http://bizsupport2.austin.hp.com/bc/docs/support/SupportManual/c01727773/c01727773.pdf
Fred Blum
Regular Advisor

Re: Stretching Failover Cluster (3 nodes) and P4300 (4 nodes) over 2 buildings


We have applied for a permit to lay a dark fibre connection  between the buildings.

 

Can you elaborate on the pros and cons of "multi-node cluster with three sites and keep the FOM+MS cluster nodes in the third site so they don't only use the nodes in your bilding and use both sides."

 

TIA,

 

Fred

oikjn
Honored Contributor

Re: Stretching Failover Cluster (3 nodes) and P4300 (4 nodes) over 2 buildings

the MS HP DSM provider is site aware and will only use the nodes at the backup site as a backup to reduce the amount of traffice across the link.  This is extreemely helpful when dealing with multi-site clusters spanning across state lines hundreds of miles apart where latency becomes an issue.  In your case, you have two sites that would have no real bandwidth limitation and no real latency limitation so ideally you would want to have your hosts talk to all nodes to make the most use of all nodes.  The catch is that unless you want to go with a double mirror on a four node cluster (NR10+2 which wastes a TON of space) you can maintain a single mirror (NR10) by making sure your striped date is in one building and the mirror data is in the other.  The multi-site cluster makes sure this is done in the background no matter how you order your cluster, but in the alternative you can achieve the same results by putting the odd cluster nodes in one building and the even in the other... you can test this by shutting off one node and you will notice that the data reduncancy dependency warnings will not show up on the other node at that building and only on the nodes of the other building (where the mirror data resides).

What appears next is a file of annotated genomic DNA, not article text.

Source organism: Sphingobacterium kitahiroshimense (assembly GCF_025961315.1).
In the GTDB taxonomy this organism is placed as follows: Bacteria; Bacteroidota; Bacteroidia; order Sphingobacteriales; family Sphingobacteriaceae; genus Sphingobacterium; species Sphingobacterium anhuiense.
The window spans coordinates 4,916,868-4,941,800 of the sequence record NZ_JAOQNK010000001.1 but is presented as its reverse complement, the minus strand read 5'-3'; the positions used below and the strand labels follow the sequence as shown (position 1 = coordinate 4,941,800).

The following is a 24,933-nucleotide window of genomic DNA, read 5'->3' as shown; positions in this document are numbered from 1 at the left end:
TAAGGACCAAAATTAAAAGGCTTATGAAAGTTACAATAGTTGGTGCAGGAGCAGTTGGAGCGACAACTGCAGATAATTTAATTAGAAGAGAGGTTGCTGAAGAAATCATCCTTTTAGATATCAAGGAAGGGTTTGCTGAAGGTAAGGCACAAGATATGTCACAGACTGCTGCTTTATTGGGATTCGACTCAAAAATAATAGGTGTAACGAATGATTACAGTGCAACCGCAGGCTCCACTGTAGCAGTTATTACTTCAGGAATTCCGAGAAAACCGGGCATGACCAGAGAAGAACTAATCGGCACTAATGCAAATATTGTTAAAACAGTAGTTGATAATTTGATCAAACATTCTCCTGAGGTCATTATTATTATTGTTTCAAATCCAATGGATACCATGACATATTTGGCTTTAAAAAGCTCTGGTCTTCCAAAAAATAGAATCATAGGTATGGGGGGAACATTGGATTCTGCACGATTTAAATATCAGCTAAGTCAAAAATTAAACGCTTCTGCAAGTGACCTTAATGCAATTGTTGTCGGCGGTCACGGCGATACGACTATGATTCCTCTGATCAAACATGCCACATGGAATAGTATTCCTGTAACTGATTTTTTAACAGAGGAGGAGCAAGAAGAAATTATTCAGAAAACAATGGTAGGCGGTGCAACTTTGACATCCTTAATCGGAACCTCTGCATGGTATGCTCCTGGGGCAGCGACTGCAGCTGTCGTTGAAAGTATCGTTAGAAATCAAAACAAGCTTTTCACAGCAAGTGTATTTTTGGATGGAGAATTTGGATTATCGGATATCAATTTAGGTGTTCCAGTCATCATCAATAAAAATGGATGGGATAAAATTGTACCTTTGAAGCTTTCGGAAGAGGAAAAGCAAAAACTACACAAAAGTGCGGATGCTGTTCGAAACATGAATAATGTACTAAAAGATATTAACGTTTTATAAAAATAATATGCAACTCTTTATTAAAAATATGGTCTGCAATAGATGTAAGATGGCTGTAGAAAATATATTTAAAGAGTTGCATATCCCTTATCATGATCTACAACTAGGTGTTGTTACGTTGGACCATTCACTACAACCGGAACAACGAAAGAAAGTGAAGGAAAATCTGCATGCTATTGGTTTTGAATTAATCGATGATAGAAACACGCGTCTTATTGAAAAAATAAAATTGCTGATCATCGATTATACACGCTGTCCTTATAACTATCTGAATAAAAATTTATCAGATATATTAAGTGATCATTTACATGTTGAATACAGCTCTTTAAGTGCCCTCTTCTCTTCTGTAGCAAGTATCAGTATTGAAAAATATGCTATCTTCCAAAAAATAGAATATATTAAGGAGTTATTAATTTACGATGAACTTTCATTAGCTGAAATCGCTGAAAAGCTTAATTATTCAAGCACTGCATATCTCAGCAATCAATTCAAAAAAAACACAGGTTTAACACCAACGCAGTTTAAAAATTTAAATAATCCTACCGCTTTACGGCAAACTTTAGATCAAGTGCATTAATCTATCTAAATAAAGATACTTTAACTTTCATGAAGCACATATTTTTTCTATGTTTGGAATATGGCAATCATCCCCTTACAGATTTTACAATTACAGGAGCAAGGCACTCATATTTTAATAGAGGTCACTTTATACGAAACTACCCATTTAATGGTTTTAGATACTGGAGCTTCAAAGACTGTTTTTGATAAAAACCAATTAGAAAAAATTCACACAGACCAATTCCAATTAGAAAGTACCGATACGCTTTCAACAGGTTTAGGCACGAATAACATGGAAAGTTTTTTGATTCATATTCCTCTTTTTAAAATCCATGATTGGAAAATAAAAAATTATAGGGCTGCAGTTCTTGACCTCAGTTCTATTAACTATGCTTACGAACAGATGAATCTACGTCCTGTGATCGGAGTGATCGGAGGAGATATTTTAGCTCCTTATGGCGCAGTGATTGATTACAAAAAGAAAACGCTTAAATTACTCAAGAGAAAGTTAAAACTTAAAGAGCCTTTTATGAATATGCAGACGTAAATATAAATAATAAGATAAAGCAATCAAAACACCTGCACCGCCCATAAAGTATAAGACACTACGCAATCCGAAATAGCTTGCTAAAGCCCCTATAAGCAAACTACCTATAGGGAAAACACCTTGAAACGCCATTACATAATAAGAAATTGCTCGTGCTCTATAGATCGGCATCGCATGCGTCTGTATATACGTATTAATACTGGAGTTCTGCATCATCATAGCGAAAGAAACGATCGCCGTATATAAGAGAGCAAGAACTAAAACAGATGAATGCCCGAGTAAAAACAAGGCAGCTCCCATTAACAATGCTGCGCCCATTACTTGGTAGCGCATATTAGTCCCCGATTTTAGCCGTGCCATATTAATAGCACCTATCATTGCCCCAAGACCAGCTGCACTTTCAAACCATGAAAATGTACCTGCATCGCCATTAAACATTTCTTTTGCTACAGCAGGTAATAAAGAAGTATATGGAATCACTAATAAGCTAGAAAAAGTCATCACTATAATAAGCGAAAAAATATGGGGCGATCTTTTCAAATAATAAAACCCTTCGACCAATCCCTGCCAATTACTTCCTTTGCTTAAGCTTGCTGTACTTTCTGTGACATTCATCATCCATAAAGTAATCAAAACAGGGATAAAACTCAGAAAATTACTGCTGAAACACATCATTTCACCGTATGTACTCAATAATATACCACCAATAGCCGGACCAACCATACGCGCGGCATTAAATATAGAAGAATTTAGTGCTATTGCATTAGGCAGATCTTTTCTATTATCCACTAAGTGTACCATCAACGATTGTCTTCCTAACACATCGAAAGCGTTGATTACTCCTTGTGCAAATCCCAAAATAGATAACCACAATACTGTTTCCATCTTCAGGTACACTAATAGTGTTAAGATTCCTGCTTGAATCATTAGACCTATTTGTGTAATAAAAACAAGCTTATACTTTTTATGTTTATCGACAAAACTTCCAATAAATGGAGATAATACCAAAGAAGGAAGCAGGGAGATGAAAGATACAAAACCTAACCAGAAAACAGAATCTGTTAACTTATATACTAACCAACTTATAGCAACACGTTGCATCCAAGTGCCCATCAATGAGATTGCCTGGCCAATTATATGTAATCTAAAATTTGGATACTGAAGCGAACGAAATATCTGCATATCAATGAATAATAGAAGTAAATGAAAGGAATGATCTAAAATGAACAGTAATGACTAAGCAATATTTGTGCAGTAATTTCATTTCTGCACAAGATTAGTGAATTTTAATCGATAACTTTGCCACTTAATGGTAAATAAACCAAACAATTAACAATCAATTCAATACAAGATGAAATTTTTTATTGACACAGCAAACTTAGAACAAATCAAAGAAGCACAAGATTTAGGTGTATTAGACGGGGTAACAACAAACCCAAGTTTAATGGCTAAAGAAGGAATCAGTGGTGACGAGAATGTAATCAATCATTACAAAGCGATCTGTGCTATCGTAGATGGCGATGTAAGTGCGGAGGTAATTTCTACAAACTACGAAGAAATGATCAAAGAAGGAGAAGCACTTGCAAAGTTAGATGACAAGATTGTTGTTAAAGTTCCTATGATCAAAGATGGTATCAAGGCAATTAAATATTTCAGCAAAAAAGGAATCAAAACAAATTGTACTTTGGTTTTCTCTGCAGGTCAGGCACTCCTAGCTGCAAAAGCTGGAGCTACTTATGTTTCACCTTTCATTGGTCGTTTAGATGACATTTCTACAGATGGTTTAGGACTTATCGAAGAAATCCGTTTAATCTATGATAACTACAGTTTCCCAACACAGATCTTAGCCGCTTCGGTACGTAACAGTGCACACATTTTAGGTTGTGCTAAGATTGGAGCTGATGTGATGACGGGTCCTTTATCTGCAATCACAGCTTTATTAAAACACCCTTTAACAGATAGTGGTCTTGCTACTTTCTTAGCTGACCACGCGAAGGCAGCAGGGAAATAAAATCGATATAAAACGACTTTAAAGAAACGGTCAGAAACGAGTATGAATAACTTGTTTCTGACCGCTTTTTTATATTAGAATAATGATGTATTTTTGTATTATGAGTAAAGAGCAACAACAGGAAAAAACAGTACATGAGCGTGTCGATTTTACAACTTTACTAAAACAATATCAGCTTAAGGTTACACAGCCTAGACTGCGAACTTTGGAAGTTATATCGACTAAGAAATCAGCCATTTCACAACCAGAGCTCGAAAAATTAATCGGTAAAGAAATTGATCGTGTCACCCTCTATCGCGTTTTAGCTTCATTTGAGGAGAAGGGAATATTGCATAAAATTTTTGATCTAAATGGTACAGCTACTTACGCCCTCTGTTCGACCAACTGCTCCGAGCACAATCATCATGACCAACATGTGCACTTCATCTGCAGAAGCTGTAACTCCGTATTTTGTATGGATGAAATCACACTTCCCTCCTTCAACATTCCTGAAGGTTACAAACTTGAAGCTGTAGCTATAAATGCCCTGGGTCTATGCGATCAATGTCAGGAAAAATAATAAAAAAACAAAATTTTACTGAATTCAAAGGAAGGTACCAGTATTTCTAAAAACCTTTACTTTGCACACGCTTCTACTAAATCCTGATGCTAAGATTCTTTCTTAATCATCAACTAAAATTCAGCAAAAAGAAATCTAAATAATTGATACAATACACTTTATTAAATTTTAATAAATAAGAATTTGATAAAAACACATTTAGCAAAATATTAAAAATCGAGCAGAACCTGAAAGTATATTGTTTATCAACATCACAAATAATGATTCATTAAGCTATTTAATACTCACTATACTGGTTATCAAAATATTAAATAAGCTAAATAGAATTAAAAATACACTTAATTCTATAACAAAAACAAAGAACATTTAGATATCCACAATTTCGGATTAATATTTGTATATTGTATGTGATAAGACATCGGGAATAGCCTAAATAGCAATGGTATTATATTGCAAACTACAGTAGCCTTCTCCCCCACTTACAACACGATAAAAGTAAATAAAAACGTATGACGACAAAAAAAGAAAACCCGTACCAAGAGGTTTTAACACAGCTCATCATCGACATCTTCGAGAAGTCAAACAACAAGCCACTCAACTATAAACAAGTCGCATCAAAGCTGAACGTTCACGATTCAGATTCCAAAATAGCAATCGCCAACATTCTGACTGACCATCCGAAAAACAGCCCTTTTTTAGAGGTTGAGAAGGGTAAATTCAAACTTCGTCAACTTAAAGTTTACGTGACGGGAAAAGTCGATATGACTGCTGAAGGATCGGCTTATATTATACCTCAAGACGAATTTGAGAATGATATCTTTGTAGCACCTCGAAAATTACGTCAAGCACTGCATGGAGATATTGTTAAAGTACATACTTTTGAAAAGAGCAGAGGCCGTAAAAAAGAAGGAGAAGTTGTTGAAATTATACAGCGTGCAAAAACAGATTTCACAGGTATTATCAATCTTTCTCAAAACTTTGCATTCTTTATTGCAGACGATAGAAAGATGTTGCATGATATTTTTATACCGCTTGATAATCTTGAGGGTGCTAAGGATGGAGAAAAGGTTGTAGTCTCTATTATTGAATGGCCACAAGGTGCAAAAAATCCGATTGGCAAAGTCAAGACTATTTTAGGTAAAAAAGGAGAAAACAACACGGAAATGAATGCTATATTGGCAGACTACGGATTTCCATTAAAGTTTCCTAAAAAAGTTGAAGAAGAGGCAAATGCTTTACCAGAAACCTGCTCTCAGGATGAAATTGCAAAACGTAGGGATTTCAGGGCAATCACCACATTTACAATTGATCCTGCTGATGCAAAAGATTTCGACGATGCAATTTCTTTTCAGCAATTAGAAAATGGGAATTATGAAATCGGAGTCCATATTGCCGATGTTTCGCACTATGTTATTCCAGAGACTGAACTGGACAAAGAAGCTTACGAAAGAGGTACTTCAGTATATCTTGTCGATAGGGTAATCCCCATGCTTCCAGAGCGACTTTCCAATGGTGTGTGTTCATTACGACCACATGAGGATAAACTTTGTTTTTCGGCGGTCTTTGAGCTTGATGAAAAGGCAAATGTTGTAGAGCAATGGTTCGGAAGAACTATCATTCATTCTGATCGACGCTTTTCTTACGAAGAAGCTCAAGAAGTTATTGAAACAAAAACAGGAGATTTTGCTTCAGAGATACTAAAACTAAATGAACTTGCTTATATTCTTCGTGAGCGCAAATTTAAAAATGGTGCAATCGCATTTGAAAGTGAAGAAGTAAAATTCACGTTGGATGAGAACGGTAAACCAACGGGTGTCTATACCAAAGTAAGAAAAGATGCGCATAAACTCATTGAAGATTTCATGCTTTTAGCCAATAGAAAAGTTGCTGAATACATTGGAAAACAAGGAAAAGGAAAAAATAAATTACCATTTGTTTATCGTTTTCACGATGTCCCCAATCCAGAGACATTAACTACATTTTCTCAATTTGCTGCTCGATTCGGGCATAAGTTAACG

Going multi-site make it easier to ensure that you don't mess up the cluster organization and accidentally lose your building resiliency.  For a 4-node cluster I chose to just manually order my nodes to ensure I got the resilliancy I wanted.  Just keep in mind that unless you have a true third location, if you ever lose the fiber link, the side with the FOM will control the cluster and the other side will go offline.  I would suggest you put a FOM in a 3rd location and connect it to the group using another medium... The latency and bandwidth requirements are minimal for the FOM I would setup a wireless link between the buildings as a backup and have the FOM routed over that network to both buildings and assuming you only have two buildings to work with and not a third, I would just put the FOM in a physically different location than the server room with the VSAs like a telco closet or even use a small quite server placed in your office area. 

Re: Stretching Failover Cluster (3 nodes) and P4300 (4 nodes) over 2 buildings

Hi,

For P4000 SAN solutions querries you can also visit the HP Guided troubleshooting tree.

 

Below is the link for HPGT:

 

http://h20180.www2.hp.com/apps/Nav?h_pagetype=s-905&h_lang=en&h_cc=us&h_product=304617&h_audience=smb&h_client=s-h-e010-1&h_audiencerestrict=true&lang=en&cc=us

Regards,

PS